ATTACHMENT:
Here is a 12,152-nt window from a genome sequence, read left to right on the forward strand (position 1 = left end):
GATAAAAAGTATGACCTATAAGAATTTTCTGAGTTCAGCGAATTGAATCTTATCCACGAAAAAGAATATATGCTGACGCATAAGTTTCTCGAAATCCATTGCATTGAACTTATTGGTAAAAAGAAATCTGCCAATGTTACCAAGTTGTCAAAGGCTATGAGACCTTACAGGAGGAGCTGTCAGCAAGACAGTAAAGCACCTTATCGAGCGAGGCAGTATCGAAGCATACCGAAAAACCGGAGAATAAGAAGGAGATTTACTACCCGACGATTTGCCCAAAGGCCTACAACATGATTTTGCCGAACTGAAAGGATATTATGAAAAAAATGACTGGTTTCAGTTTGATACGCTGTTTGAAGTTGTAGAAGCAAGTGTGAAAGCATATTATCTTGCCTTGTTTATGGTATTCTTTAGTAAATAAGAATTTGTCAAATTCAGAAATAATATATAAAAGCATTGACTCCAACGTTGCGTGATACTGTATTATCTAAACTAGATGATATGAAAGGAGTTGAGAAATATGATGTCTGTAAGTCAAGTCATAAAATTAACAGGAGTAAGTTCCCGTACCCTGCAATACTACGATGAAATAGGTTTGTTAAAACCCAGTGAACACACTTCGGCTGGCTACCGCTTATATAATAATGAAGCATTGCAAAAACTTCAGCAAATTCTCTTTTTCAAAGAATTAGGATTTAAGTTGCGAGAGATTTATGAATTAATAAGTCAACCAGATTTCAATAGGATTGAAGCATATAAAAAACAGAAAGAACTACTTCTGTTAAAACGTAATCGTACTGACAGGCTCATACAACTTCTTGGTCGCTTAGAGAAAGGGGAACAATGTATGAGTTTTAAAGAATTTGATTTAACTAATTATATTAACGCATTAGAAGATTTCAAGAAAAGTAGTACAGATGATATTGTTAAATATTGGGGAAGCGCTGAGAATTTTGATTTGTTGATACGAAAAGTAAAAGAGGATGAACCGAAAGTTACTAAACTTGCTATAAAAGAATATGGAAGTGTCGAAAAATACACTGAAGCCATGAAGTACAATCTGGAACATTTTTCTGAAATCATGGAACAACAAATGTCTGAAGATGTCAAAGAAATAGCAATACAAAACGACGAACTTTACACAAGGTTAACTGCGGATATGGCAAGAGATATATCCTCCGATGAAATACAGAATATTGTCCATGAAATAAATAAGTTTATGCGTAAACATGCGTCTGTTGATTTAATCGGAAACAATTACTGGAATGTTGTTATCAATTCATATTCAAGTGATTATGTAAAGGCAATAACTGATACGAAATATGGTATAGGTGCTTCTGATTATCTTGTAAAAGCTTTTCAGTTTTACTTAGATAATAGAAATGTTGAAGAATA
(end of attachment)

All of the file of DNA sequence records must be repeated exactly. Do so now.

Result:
Here is a 12,152-nt window from a genome sequence, read left to right on the forward strand (position 1 = left end):
GATAAAAAGTATGACCTATAAGAATTTTCTGAGTTCAGCGAATTGAATCTTATCCACGAAAAAGAATATATGCTGACGCATAAGTTTCTCGAAATCCATTGCATTGAACTTATTGGTAAAAAGAAATCTGCCAATGTTACCAAGTTGTCAAAGGCTATGAGACCTTACAGGAGGAGCTGTCAGCAAGACAGTAAAGCACCTTATCGAGCGAGGCAGTATCGAAGCATACCGAAAAACCGGAGAATAAGAAGGAGATTTACTACCCGACGATTTGCCCAAAGGCCTACAACATGATTTTGCCGAACTGAAAGGATATTATGAAAAAAATGACTGGTTTCAGTTTGATACGCTGTTTGAAGTTGTAGAAGCAAGTGTGAAAGCATATTATCTTGCCTTGTTTATGGTATTCTTTAGTAAATAAGAATTTGTCAAATTCAGAAATAATATATAAAAGCATTGACTCCAACGTTGCGTGATACTGTATTATCTAAACTAGATGATATGAAAGGAGTTGAGAAATATGATGTCTGTAAGTCAAGTCATAAAATTAACAGGAGTAAGTTCCCGTACCCTGCAATACTACGATGAAATAGGTTTGTTAAAACCCAGTGAACACACTTCGGCTGGCTACCGCTTATATAATAATGAAGCATTGCAAAAACTTCAGCAAATTCTCTTTTTCAAAGAATTAGGATTTAAGTTGCGAGAGATTTATGAATTAATAAGTCAACCAGATTTCAATAGGATTGAAGCATATAAAAAACAGAAAGAACTACTTCTGTTAAAACGTAATCGTACTGACAGGCTCATACAACTTCTTGGTCGCTTAGAGAAAGGGGAACAATGTATGAGTTTTAAAGAATTTGATTTAACTAATTATATTAACGCATTAGAAGATTTCAAGAAAAGTAGTACAGATGATATTGTTAAATATTGGGGAAGCGCTGAGAATTTTGATTTGTTGATACGAAAAGTAAAAGAGGATGAACCGAAAGTTACTAAACTTGCTATAAAAGAATATGGAAGTGTCGAAAAATACACTGAAGCCATGAAGTACAATCTGGAACATTTTTCTGAAATCATGGAACAACAAATGTCTGAAGATGTCAAAGAAATAGCAATACAAAACGACGAACTTTACACAAGGTTAACTGCGGATATGGCAAGAGATATATCCTCCGATGAAATACAGAATATTGTCCATGAAATAAATAAGTTTATGCGTAAACATGCGTCTGTTGATTTAATCGGAAACAATTACTGGAATGTTGTTATCAATTCATATTCAAGTGATTATGTAAAGGCAATAACTGATACGAAATATGGTATAGGTGCTTCTGATTATCTTGTAAAAGCTTTTCAGTTTTACTTAGATAATAGAAATGTTGAAGAATA